In WO 97/08204 filed by the present inventors, monoclonal antibodies to a range of Cryptosporidium oocyst antigens were developed. Whole or excysted oocysts that were exposed to various treatments were used as antigens. From a total of eight fusions that included screening several thousand hybridomas only one hybridoma was identified that was specific to the surface of Cryptosporidium oocysts. This monoclonal antibody was of the IgM immunological subclass.

The present inventors have now developed a new method that allows the production of IgG1 antibodies to the surface of Cryptosporidium oocysts.

DISCLOSURE OF INVENTION

In a first aspect, the present invention consists in a method of producing IgG1 subclass antibodies reactive to the surface of Cryptosporidium oocysts comprising: (a) pretreating Cryptosporidium oocysts with a reagent so as to remove the surface layer of the oocysts to form an oocyst antigen preparation; (b) separating the oocysts from the antigen preparation so as to obtain a separated oocyst antigen preparation capable of eliciting a detectable IgG1 immune response in an animal to the surface of the oocyst; (c) immunising an animal with the separated oocyst antigen preparation so as to elicit an IgG1 immune response in the animal; and (d) obtaining from the animal IgG1 antibodies reactive to the surface of Cryptosporidium oocysts.

It will be appreciated that once a suitable immune response has been stimulated in an animal, for example in a laboratory mouse, monoclonal antibodies of IgG1 subclass may be generated by standard techniques from that animal.

In a preferred embodiment of the first aspect of the present invention, the reagent used to prepare the antigen preparation is a detergent, preferably the detergent is sodium dodecyl sulphate (SDS). One suitable pretreatment involves boiling the oocysts in the presence of SDS for a sufficient time to generate a suitable antigen preparation. When a concentration of 0.5% (w/v) SDS is used, boiling for 1 hour has been found to be particularly suitable.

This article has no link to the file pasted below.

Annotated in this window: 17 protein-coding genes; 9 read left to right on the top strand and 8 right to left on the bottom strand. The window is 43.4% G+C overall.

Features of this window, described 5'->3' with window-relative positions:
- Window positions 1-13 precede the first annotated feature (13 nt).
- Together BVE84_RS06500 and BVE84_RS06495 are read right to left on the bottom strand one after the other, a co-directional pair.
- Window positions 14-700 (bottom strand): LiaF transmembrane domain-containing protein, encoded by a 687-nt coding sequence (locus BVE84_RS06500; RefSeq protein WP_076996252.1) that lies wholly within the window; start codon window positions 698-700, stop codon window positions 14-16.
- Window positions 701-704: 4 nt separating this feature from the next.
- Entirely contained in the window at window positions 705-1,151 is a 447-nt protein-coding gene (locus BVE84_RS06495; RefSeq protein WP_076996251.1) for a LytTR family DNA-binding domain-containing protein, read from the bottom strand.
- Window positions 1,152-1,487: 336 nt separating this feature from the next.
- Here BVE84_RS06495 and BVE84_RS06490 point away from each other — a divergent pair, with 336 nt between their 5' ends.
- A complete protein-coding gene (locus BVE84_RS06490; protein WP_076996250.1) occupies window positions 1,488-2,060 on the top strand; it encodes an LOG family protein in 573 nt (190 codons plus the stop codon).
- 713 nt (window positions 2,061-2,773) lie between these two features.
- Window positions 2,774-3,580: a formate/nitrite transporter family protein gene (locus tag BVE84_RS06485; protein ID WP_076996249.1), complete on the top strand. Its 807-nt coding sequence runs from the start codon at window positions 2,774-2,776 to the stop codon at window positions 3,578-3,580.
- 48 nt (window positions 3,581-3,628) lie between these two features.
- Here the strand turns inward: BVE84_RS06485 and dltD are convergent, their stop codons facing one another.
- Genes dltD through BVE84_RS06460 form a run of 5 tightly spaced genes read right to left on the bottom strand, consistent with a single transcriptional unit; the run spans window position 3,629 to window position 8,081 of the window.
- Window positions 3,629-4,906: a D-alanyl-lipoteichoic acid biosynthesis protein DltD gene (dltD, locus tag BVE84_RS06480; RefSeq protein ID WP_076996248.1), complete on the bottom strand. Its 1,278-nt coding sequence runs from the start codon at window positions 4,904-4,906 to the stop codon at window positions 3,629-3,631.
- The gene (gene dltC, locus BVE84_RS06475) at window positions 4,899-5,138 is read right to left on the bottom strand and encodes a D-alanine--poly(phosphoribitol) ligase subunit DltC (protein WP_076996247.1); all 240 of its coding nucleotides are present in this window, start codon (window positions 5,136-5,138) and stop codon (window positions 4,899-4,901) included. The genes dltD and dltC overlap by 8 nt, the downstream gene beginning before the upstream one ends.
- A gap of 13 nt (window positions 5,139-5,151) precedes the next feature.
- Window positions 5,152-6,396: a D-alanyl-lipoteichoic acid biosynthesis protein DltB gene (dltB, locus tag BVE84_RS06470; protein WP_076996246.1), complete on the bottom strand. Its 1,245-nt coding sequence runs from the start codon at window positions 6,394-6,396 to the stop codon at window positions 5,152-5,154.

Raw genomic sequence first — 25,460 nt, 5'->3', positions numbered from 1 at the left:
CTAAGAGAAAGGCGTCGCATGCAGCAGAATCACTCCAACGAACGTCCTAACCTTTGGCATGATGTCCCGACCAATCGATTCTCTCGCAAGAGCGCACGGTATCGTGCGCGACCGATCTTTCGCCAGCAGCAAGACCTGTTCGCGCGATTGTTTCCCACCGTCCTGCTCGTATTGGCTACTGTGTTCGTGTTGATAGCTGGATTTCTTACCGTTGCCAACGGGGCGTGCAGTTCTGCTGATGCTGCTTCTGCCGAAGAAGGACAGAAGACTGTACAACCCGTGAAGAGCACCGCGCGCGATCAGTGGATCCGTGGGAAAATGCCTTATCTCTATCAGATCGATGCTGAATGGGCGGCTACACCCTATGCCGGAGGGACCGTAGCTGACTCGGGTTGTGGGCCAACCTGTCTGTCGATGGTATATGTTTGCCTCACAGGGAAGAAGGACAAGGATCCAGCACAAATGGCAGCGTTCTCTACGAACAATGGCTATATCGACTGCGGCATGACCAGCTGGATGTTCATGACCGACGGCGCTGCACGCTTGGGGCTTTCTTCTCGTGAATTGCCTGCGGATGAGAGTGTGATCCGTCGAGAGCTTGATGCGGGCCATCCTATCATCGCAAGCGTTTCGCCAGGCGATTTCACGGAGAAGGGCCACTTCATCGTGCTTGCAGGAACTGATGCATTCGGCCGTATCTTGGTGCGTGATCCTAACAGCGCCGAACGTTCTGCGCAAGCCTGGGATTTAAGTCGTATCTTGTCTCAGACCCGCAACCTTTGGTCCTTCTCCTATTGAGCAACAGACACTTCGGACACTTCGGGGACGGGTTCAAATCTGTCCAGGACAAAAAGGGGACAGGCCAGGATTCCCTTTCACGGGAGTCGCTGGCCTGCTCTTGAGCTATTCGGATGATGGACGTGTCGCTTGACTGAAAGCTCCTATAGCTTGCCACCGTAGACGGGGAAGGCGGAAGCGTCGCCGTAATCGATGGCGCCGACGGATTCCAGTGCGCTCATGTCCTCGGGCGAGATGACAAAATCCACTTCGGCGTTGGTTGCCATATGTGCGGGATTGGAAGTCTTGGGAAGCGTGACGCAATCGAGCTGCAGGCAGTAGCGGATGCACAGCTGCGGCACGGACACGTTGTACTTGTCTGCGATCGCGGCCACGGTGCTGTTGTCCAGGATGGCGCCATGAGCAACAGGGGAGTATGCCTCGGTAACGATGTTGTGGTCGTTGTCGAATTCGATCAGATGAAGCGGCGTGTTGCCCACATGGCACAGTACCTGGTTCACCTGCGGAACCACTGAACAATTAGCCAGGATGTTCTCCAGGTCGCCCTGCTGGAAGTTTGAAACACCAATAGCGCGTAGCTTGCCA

Other suitable reagents include urea, detergents such as Triton X-100 or nonident, enzymes such chitinase, oxidising agents such as sodium hypochlorite, sodium periodate, ozone and reducing agents such as mercaptol ethanol and 1,1,1-trichloro-2,2-bis[4-chlorophenyl]ethane (DDT).

The pretreatment removes antigens from the surface of the oocyst in a form that will allow the generation of IgG1 antibodies when injected into an animal.

The animal may be immunised by any technique suitable for eliciting an immune response in an animal. Adjuvants may also be included with the antigen preparation prior to immunising the animal to promote a strong immune response in the animal.

In a further preferred embodiment, the antigen preparation also enhances the production of IgM antibodies when placed in an animal.

In a second aspect, the present invention consists in a method of producing IgG1 subclass antibodies reactive to the surface of Cryptosporidium oocysts, the method comprising:

(a) separating at least a portion of the Cryptosporidium oocyst wall from the internal sporozoites to form an oocyst-wall preparation:

(b) treating the separated oocyst-wall preparation so as to obtain an oocyst antigen preparation capable of eliciting a detectable IgG1 immune response in an animal to the surface of the oocyst;

(c) immunising an animal with the oocyst antigen preparation so as to elicit an IgG1 immune response in the animal; and

(d) obtaining from the animal IgG1 antibodies reactive to the surface of Cryptosporidium oocysts.

The present inventors have found that in order to obtain a suitable oocyst wall antigen preparation, the oocyst wall should be separated from internal sporozoite components. It appears that the internal sporozoite antigens are more immunodominant than oocyst wall antigens and their presence in an antigen preparation may mask the oocyst wall antigens. A mixed antigen preparation will usually result in raising antibodies to the sporozoite antigens.